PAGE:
Mobility Management in PCS Networks
Karen Qing Tian
Dept. Electrical Engineering Department
We take the stance that a Universal Personal Identification (UPI) will become an integral
part of future personal communication systems so as to better serve the ever increasing communication needs across
heterogeneous networks and through a variety of diverse communication devices. Under such context, the relevant problem
to be solved is how to locate a user given his or her UPI.
In traditional wireless communication systems, the network keeps track of a user's location through an up-to-date user profile
stored in various databases. A user profile contains not only user's current location information, but also service information,
such as billing and authentication. The two basic operations in mobility management are location update and location lookup. When
a user moves across the boundaries of registration areas, the network updates the user's location information. When a caller places
a call, the network queries the relevant database(s) to obtain the current location and other service information of the callee.
In IS-41 and GSM standards, a user is identified by a geographical phone number that directly points to the database containing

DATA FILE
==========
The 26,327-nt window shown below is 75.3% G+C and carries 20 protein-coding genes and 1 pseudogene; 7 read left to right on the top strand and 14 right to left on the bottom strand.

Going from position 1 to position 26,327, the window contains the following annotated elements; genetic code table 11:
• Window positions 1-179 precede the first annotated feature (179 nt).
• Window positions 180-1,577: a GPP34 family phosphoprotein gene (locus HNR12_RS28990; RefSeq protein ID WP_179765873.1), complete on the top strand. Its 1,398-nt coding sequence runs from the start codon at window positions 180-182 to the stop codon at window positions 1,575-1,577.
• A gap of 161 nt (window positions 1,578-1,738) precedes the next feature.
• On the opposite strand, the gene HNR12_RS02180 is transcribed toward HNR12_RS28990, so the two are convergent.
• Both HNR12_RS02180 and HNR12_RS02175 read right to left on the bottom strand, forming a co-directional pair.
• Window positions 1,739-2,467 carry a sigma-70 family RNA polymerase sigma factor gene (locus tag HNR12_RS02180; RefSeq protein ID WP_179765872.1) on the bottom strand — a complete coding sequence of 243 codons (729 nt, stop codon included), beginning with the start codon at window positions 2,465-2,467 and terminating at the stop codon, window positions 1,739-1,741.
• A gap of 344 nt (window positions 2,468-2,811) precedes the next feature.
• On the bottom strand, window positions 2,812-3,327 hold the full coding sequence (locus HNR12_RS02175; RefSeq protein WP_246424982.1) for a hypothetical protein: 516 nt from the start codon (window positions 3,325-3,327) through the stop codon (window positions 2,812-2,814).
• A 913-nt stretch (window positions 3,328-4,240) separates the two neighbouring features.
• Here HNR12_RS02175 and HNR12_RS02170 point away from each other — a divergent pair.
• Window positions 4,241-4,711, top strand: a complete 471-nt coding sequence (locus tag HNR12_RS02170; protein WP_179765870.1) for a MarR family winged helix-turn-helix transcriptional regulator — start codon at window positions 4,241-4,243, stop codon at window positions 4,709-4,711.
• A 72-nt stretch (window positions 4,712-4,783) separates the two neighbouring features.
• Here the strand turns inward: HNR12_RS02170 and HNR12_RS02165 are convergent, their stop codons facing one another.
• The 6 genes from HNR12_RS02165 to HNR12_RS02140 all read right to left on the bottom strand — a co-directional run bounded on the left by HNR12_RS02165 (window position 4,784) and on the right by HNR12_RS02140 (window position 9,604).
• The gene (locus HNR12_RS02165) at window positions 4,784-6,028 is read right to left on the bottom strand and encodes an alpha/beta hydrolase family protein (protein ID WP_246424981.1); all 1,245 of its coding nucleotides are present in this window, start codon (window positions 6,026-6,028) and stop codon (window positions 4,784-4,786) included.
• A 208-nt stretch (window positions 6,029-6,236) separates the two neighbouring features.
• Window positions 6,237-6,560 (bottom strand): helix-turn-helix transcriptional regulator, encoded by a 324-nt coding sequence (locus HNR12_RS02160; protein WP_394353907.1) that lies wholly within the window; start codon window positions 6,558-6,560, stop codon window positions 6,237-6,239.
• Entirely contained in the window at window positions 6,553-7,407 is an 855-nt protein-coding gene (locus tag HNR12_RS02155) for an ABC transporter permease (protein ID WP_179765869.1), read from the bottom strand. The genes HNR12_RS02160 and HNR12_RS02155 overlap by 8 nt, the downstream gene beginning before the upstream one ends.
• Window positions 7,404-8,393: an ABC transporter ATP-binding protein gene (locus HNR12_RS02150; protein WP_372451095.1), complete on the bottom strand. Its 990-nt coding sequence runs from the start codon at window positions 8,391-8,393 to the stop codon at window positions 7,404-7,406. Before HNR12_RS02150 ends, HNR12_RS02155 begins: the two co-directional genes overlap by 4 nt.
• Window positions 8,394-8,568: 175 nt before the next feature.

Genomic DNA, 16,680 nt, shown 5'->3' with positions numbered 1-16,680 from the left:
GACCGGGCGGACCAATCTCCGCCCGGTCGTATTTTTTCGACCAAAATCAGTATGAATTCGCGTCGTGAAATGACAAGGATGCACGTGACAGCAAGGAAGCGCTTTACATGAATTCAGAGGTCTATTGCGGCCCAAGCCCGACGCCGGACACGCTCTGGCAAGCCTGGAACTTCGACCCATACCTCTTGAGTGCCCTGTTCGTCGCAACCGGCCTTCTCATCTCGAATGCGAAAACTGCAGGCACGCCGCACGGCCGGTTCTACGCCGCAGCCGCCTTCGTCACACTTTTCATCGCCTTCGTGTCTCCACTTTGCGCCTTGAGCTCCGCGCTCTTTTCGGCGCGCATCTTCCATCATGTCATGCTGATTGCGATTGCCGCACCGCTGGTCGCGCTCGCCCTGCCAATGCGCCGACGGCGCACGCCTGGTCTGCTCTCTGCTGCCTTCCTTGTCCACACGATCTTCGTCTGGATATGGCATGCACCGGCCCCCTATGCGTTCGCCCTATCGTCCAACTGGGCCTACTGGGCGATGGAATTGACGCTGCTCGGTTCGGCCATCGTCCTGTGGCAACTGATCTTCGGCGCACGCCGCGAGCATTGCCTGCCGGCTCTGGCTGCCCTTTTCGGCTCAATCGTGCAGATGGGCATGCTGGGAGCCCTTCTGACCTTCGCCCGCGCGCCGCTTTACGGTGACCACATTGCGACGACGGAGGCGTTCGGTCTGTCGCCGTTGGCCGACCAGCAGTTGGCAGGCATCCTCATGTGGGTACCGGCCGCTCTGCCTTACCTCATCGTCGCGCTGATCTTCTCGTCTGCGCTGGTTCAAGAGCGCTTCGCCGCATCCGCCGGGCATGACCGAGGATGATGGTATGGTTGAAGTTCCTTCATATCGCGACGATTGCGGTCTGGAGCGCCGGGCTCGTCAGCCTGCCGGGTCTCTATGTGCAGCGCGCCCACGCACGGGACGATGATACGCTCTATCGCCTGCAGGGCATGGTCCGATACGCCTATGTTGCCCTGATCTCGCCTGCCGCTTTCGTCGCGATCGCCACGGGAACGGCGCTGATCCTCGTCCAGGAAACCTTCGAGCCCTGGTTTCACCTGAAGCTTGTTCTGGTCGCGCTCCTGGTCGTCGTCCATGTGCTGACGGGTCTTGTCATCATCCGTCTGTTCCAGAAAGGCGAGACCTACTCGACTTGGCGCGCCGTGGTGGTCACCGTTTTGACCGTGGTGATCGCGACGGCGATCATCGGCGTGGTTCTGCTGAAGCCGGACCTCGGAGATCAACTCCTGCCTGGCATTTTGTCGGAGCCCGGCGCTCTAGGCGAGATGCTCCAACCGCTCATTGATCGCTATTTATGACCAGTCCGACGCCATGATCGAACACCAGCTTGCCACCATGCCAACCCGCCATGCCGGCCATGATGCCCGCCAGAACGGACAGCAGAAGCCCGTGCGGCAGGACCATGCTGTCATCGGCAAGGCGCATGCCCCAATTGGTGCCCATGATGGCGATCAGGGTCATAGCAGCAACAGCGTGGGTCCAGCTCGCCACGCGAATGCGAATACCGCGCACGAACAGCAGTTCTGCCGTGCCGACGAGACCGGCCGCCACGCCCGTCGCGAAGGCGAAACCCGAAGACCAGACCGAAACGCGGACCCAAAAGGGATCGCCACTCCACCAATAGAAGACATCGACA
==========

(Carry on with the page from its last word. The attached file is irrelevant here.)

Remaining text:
the user profile. However, geographical numbering ties a user's identification to a particular network and geographical location,
therefore can't support UPI.
Hierarchical mobility management techniques have been proposed to support UPI. In addition to using a hierarchical structure, the
performance of mobility management can be further enhanced by using replicas of user profiles which may be kept at various locations.
Replication techniques make profile information more readily available, thus reducing lookup cost and latency, but to keep these
replicas consistent and fresh, they must be updated whenever the user profile is updated. The principle of replication is to replicate
if the benefit of replication is greater than its overhead.
We propose optimal off-line replication algorithms that minimize the network messaging cost based on network structure,
communication link cost, and user traffic statistics. In contrast to an off-line algorithm, an on-line algorithm does not assume
any user traffic statistics, it decides whether to distribute new replicas, or delete existing replicas after serving each request,
all based on the input sequence seen so far. Our work not only generalizes previously proposed on-line algorithms within a unified
framework, we also effectively reduce the overhead incurred by these algorithms, hence making a family of on-line algorithms feasible
in practice. The performance of our profile replication algorithms is studied via large scale network simulations. Both our off-line
and on-line replication algorithms are optimal and perform better than previously proposed threshold-based algorithms.